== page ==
So here’s a joke I heard a while back:
A woman is teaching her daughter to cook a roast.
“The last step, before you put the meat in the pan, is to cut off just a little from both ends,” Mom says.
“Because you do. Now you lift it – “
“But why cut the meat off at the ends?”
Mom thinks. She doesn’t know. “Because that’s the way Grandma taught me.”
So they call Grandma and ask her, and she answers, “Because that’s the way my mother taught me to cook a roast. You always do that.”
Well, Great-Grandma is still around. So the next time the family visits, Mom and Grandma and the youngest girl ask her: “Nana, remember how, when you cook a roast, you always cut the ends off the meat before you put it in the pan?”
“Well, why do we do that?”
“I don’t know why you do it,” the old lady says. “I did it because my pan was too small to fit the whole roast.”
That story comes to mind whenever I see someone doing something that makes no sense, because they were taught that way. Like one lady who will only rinse dishes in cold water. That is engraved in her mind from way back: Dishes must be rinsed in cold water. I am free to picture a caring mother worrying that her little girl might be burned by turning on too much hot water, but to this lady, it’s simply the truth of the universe. Rinse dishes in cold water.
This first hit me when a friend helped me unpack and set up my kitchen after moving. “Where do you want your silverware?”
“Right here,” I pointed to the drawer.
“OK, so the knives will go here.”
“No,” I said. “I want that drawer for the big spoons and whisks and stuff.”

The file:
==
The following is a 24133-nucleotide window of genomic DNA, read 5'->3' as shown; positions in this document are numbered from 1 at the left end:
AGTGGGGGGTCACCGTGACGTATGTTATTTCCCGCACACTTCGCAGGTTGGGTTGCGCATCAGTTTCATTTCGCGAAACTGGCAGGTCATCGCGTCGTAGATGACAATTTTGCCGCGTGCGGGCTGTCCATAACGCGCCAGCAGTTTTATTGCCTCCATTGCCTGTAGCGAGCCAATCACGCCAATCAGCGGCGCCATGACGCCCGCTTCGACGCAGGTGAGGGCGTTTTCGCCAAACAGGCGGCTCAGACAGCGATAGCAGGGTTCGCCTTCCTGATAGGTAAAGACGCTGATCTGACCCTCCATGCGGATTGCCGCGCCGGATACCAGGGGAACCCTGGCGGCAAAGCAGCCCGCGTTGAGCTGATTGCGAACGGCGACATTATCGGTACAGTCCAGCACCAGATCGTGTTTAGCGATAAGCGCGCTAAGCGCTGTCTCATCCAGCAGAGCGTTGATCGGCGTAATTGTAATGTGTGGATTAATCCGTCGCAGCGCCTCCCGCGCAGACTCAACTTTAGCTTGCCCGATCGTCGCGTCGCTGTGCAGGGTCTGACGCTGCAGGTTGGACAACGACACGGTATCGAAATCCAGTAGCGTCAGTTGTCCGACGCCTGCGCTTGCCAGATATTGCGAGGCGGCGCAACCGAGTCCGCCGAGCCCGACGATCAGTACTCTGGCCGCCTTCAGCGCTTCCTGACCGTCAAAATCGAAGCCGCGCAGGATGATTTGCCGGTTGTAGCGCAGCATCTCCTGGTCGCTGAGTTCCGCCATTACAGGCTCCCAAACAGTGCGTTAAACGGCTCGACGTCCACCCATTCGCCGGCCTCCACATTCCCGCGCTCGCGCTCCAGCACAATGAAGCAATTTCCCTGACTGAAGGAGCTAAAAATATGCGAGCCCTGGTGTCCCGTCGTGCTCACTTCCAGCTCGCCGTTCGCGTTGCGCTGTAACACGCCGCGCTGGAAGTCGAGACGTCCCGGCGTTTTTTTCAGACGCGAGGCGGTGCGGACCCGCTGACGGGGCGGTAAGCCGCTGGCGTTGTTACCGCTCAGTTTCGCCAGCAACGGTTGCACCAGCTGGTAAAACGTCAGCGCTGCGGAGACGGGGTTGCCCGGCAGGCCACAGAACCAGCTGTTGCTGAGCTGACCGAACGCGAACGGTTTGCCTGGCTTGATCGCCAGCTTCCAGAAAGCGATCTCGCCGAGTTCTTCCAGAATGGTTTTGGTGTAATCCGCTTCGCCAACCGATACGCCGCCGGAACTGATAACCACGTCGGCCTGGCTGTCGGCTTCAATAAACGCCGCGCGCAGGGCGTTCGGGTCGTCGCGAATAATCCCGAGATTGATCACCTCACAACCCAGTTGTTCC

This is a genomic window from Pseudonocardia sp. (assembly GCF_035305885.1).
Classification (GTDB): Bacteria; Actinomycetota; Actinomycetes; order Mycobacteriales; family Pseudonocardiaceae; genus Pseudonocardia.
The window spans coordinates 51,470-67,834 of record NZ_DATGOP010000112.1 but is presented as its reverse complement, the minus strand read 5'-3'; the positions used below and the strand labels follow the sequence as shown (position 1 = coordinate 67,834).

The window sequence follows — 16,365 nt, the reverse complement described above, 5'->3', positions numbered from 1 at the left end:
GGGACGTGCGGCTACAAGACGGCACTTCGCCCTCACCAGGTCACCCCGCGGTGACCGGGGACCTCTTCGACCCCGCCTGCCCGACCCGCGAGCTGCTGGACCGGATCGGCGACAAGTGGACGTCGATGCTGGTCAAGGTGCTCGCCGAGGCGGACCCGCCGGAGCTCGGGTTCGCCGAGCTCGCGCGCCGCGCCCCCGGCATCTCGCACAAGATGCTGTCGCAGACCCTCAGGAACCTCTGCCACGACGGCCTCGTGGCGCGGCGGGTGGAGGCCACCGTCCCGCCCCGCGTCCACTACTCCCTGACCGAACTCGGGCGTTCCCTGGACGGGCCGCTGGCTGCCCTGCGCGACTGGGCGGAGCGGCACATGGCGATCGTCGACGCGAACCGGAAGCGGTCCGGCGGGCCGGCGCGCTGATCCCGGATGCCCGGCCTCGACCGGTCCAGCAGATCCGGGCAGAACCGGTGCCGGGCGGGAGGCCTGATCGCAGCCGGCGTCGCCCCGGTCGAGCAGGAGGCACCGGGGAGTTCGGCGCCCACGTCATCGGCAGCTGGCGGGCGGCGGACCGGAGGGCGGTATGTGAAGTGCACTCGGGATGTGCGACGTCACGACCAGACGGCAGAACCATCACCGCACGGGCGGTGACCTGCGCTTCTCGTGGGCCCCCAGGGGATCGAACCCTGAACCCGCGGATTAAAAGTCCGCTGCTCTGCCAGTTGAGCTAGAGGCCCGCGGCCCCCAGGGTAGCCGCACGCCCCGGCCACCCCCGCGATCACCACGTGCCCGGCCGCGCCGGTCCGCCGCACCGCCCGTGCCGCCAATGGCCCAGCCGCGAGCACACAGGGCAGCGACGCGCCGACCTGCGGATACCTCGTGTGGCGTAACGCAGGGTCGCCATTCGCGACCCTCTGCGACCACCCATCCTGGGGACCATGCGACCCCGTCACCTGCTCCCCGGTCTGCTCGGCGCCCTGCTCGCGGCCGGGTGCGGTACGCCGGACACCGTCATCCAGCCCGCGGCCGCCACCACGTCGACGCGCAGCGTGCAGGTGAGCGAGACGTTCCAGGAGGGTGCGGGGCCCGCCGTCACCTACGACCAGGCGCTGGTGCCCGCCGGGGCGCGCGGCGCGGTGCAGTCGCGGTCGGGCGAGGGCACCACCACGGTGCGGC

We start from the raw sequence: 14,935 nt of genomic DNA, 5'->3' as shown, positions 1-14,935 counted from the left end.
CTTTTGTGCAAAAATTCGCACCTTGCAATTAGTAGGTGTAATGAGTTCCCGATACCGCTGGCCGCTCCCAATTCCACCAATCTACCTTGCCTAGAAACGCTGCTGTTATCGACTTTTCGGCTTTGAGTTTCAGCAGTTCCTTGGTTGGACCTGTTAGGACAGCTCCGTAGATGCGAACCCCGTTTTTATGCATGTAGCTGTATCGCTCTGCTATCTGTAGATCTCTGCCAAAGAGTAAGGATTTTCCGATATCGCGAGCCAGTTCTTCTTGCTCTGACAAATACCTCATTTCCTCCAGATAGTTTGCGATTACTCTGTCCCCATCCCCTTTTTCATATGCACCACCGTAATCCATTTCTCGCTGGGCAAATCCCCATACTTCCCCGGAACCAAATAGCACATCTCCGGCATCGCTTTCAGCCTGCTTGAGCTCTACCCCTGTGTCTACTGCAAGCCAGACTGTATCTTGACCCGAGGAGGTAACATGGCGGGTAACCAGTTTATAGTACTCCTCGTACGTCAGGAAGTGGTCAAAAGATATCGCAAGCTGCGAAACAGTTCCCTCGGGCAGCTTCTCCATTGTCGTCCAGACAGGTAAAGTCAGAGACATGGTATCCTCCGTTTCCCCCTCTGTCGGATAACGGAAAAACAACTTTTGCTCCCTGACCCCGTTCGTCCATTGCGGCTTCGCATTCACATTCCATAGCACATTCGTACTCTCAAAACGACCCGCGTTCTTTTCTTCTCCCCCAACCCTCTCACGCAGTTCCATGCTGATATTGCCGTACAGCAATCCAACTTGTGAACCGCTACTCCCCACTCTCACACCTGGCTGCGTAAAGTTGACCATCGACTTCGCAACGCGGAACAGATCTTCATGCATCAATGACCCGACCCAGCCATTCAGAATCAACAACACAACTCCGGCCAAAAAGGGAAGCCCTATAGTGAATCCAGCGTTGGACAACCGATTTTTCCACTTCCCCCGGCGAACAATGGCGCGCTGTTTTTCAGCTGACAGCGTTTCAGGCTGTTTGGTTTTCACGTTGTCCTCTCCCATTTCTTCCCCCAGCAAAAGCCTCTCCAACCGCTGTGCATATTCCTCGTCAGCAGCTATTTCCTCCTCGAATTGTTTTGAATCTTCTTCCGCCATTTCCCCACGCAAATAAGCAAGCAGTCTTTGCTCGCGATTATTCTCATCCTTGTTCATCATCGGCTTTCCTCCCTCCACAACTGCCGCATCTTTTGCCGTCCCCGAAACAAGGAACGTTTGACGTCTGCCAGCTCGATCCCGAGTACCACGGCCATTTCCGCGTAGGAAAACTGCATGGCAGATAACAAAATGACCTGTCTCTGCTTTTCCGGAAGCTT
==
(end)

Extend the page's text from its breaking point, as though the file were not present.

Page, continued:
“THOSE should go in that drawer,” my friend said, and pointed to a drawer closer to the stove.
It made sense to put them close to the stove, but in my mind it was wrong. Those utensils always went in the drawer under the silverware. And to my friend, they always went next to the stove. We batted it around for ten minutes before we realized that there is no right or wrong about where to put things in a kitchen. We were bickering about where our mothers put them, which was dogma to each of us.
I touched on this in my previous post, about science proving the Five-Second-Rule wrong. The real result of that research to me (because the Rule was a joke, nothing more) is that kids grow up believing the things their mothers drum into their heads. Knives go here. Dishes get washed in cold water. Pick up a cookie within five seconds and there won’t be any germs on it. Those people are dirty and bad. Always wash your hands after making pee-pee.
We never question those things. Even those of us who loved the slogan “Question Authority!” don’t reach back to early childhood, dragging up the lessons Mom drilled every day, and holding them up to the light. That would be reinventing the wheel, right?
Maybe we should.